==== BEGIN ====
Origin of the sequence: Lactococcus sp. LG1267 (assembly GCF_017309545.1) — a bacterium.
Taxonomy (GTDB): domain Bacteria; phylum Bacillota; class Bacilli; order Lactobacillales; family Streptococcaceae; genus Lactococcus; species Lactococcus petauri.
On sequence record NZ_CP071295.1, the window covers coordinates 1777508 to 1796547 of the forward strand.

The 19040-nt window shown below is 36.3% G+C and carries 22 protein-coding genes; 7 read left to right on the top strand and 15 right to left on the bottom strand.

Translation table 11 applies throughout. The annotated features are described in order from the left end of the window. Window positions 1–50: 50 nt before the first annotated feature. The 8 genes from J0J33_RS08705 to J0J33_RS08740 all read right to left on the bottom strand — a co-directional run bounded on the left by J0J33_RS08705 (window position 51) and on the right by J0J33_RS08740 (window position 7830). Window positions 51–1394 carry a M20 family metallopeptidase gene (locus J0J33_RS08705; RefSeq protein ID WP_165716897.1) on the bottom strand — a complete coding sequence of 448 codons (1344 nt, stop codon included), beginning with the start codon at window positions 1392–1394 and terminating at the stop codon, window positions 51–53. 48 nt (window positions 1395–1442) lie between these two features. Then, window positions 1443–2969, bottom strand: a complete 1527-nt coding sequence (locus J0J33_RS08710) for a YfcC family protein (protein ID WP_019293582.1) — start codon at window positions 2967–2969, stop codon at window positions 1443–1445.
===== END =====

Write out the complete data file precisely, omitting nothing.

Origin of the sequence: Lactococcus sp. LG1267 (assembly GCF_017309545.1) — a bacterium.
Taxonomy (GTDB): domain Bacteria; phylum Bacillota; class Bacilli; order Lactobacillales; family Streptococcaceae; genus Lactococcus; species Lactococcus petauri.
On sequence record NZ_CP071295.1, the window covers coordinates 1777508 to 1796547 of the forward strand.

The 19040-nt window shown below is 36.3% G+C and carries 22 protein-coding genes; 7 read left to right on the top strand and 15 right to left on the bottom strand.

Translation table 11 applies throughout. The annotated features are described in order from the left end of the window. Window positions 1–50: 50 nt before the first annotated feature. The 8 genes from J0J33_RS08705 to J0J33_RS08740 all read right to left on the bottom strand — a co-directional run bounded on the left by J0J33_RS08705 (window position 51) and on the right by J0J33_RS08740 (window position 7830). Window positions 51–1394 carry a M20 family metallopeptidase gene (locus J0J33_RS08705; RefSeq protein ID WP_165716897.1) on the bottom strand — a complete coding sequence of 448 codons (1344 nt, stop codon included), beginning with the start codon at window positions 1392–1394 and terminating at the stop codon, window positions 51–53. 48 nt (window positions 1395–1442) lie between these two features. Then, window positions 1443–2969, bottom strand: a complete 1527-nt coding sequence (locus J0J33_RS08710) for a YfcC family protein (protein ID WP_019293582.1) — start codon at window positions 2967–2969, stop codon at window positions 1443–1445.